cat /etc/security/msec/issue.net > /etc/issue.net
        else
            rm -f /etc/issue.net
        fi
    fi
    
    touch /var/lock/subsys/local
    
    modprobe asb100
    modprobe w83l785ts
    # sleep 2 # optional
    /usr/local/bin/sensors -s # recommended
    So all you do is edit the file, and put these lines at the end of it. Have you edited config files before? That is a topic in and of itself.

    You can either edit the formula for the sensors in /etc/sensors.conf file (hard) or (easy) use the "Offset" function in GKrellm to fix the obvious problems with readings.

    One problem did come up for me, hope it doesn't for you. I am getting a hang on shutdown, it is failing when trying to unload the sensord and hanging when unloading the sensor modules. Someone else might have an idea there.

  7. #7
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    Re: gkrellm sensor configuration help

    I messed around with the "Offset" function in GKrellm, but don't see how to properly adjust them. (They aren't very accurate, and besides checking in the BIOS I don't see when you'd know when to stop adjusting. That and if you'd want to get an accurate reading, it seems to me that you'd have to go back and forth between the OS and the BIOS. The result wouldn't be very accurate.) I'm sure Google might provide something helpful.

    Regarding editing the formula for the sensors in /etc/sensors.conf file. Would this work? Open a terminal program and enter vi? Or, the method I would prefer, opening a terminal program and entering gvim file.txt? I think both ways are basically the same, but the second is text based (easier).

    What do you do when your system hangs on shutdown? Hit the reset button and boot back into Linux? Do you have problems booting into Linux?

  8. #8
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    Re: gkrellm sensor configuration help

    Quote Originally Posted by Christop54
    Regarding editing the formula for the sensors in /etc/sensors.conf file. Would this work? Open a terminal program and enter vi? Or, the method I would prefer, opening a terminal program and entering gvim file.txt? I think both ways are basically the same, but the second is text based (easier).
    Right. Need to find the section for that chip and edit there. Have changed labels and such before, never done anything with the forumulas, but it looks straightforward enough.

    What do you do when your system hangs on shutdown? Hit the reset button and boot back into Linux? Do you have problems booting into Linux?
    Yes, just turning it off for now, and that causes a file system check on startup. Never had this problem before with lm_sensors, so don't really know what the deal is. Have three other distributions on this machine, all the others seem accurate and there are no other issues. Something about the mandrake package? Could be. Could rtry removing it through urpmi and installing another package or build from source I guess.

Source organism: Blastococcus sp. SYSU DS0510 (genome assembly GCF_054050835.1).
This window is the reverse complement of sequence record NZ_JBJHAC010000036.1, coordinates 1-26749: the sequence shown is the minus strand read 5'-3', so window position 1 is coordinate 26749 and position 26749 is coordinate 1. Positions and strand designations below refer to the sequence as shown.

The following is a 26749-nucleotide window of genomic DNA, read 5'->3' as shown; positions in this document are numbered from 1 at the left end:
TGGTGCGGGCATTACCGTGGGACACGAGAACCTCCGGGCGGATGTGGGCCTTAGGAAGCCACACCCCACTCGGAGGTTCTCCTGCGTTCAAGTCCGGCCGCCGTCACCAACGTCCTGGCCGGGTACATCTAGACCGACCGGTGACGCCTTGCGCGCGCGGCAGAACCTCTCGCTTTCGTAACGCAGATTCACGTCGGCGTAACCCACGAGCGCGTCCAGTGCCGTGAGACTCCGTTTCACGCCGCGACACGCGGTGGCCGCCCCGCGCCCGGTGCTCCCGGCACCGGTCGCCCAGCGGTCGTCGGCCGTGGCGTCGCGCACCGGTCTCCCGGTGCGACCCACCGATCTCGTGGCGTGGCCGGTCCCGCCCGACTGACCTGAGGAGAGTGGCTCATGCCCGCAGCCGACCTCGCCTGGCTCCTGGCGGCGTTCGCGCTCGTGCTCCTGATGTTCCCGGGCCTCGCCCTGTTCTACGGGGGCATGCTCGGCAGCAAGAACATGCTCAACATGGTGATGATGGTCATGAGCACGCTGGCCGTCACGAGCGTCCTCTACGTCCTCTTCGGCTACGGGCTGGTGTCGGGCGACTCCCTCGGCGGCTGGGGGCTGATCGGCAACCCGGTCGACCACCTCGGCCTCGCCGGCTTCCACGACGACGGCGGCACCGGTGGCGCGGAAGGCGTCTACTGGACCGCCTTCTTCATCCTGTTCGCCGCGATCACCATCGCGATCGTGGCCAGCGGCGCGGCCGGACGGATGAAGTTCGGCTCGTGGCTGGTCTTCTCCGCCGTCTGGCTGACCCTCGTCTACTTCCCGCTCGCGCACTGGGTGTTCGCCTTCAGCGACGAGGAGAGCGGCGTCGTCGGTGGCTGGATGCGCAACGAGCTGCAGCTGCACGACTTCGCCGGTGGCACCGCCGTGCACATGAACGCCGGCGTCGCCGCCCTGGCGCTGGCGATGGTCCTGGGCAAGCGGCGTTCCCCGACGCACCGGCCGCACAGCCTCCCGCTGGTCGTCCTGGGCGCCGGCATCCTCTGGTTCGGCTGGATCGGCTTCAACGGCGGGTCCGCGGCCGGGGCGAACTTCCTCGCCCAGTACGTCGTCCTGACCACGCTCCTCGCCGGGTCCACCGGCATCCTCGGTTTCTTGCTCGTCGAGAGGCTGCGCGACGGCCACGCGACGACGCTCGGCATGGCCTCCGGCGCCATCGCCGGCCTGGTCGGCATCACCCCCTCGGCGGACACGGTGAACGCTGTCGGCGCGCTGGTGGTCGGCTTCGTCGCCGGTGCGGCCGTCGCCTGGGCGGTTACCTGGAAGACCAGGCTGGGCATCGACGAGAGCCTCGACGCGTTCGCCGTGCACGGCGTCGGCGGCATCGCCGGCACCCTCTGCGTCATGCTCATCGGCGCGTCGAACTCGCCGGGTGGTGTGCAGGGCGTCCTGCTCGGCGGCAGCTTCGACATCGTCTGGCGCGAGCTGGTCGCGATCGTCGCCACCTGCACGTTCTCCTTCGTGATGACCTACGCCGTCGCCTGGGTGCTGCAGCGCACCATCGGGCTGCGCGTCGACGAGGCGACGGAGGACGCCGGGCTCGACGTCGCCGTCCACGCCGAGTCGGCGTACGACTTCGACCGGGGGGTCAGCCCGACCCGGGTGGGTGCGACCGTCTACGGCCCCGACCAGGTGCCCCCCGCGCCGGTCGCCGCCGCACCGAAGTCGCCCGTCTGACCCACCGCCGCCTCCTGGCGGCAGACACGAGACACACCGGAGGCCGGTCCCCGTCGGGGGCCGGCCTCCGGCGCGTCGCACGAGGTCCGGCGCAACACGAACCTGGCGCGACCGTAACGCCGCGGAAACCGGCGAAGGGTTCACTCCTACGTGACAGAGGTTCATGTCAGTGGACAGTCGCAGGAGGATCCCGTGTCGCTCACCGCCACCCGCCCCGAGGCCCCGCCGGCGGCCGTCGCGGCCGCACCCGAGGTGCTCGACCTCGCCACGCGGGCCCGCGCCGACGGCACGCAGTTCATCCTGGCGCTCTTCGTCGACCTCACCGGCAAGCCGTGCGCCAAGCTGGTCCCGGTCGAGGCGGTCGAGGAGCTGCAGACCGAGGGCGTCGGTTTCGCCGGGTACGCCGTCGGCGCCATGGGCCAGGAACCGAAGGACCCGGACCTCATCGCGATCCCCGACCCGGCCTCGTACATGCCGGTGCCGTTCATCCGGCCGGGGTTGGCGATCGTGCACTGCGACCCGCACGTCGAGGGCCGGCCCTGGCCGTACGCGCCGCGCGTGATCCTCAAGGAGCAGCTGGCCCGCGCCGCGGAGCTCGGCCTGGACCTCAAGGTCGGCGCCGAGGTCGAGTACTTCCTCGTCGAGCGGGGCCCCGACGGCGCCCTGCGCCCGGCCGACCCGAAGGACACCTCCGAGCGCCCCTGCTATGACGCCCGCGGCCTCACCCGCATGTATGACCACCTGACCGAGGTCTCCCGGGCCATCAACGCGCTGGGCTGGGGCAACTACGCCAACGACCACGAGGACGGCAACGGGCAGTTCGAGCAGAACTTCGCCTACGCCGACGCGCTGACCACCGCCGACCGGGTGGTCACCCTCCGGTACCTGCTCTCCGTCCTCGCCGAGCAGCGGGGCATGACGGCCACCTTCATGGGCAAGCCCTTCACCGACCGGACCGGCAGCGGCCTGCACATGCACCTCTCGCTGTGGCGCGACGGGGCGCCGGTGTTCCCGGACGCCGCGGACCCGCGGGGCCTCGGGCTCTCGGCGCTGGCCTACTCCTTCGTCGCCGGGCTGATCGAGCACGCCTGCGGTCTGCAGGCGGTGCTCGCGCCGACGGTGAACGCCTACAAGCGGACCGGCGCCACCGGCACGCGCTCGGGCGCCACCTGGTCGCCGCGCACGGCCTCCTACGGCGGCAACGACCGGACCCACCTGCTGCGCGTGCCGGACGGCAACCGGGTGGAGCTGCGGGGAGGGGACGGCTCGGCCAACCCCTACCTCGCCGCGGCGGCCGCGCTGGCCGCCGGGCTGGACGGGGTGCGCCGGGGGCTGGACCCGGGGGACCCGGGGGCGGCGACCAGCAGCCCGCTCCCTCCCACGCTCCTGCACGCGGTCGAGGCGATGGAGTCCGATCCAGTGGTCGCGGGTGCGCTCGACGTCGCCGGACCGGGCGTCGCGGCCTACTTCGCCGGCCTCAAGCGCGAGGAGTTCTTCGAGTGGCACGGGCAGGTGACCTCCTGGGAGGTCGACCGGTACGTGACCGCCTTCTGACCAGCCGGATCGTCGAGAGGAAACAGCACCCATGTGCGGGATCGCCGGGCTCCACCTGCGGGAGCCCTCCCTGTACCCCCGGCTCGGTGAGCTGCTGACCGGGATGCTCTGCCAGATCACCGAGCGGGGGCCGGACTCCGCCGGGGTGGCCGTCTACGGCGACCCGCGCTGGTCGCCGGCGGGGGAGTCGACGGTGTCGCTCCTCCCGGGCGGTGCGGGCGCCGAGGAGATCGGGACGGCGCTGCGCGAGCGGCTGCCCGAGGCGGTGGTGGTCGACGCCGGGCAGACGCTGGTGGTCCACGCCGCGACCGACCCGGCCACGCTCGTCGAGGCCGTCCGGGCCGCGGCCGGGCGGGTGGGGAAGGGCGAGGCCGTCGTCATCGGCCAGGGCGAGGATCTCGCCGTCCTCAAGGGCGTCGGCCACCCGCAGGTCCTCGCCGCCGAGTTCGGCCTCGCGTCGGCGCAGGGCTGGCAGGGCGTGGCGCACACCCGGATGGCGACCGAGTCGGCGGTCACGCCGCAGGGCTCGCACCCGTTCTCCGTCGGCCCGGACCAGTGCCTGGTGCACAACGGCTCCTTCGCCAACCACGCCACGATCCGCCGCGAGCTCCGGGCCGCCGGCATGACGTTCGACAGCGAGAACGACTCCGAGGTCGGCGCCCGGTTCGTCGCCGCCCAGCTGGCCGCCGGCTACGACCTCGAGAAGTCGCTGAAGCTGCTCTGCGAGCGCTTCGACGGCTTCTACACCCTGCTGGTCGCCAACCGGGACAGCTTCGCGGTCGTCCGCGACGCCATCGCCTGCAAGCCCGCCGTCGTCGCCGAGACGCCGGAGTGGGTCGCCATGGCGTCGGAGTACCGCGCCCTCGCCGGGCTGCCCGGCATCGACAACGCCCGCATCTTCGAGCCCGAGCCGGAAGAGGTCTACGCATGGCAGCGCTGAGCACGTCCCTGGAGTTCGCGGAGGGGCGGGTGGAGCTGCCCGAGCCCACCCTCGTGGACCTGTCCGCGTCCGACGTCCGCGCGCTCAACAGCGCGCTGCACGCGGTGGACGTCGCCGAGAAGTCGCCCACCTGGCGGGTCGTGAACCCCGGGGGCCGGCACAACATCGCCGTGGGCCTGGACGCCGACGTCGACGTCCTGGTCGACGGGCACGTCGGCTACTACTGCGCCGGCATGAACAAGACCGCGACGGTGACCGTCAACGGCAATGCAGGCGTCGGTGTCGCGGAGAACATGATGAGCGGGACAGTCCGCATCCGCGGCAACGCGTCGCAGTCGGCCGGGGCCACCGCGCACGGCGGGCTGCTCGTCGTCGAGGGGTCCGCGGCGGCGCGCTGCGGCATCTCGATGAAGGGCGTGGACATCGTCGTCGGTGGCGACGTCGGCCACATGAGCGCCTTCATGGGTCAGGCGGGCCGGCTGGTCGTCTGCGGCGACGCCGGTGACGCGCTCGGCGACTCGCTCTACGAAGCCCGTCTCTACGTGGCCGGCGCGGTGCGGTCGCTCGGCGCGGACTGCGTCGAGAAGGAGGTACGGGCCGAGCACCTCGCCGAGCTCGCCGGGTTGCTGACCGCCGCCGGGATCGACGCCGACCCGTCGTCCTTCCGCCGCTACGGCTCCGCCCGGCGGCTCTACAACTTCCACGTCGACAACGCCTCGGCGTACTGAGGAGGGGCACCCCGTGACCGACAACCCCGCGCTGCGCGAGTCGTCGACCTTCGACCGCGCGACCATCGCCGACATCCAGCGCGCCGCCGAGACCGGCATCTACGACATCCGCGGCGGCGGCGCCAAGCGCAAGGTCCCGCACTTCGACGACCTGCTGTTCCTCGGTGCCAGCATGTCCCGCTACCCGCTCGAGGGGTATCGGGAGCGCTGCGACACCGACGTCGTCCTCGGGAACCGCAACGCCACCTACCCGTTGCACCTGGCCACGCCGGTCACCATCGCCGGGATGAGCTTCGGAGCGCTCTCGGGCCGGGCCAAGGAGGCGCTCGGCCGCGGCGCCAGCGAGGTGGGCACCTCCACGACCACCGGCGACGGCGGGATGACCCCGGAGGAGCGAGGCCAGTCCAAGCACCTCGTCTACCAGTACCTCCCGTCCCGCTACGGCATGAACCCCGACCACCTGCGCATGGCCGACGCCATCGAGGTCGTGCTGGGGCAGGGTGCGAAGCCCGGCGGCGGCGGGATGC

9. #9
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    Re: gkrellm sensor configuration help

    Quote Originally Posted by Christop54
    This worked. (What is the difference, if any, between su and su -)
    The "-" symbol makes the shell a login shell so doing "su -" will run root's login scripts. This means you'll notice that you are in root's home directory (/root) and that you have adopted root's PATH so you'll be able to run most commands without having to know where they're located and specify the path to them.

    It's best illustrated with an example. Most normal user commands are located in /bin or /usr/bin and these directories are on your path so when you type the command, the linux shell knows where to look to find them and they run. Most commands that require root previledges to run are stored in /sbin or /usr/sbin. These directories aren't by default on a normal users path so if you just type the command, you'll get command not found. If you just do "su", you haven't run root's login scripts so /sbin or /usr/sbin is not on your current path and you'd still get a command not found, bt if you do "su -" the command will be found and run fine.

    This catches out a lot of new users - someone says run command X as root and the user will respond with it says command not found, is it not installed on my system? because they did "su", not "su -".

    Basically, if you haven't changed your path and/or you don't know the full path to the command you want, then it's probably simpler to use "su -" rather than "su".

    Hope that explains it!

    Ned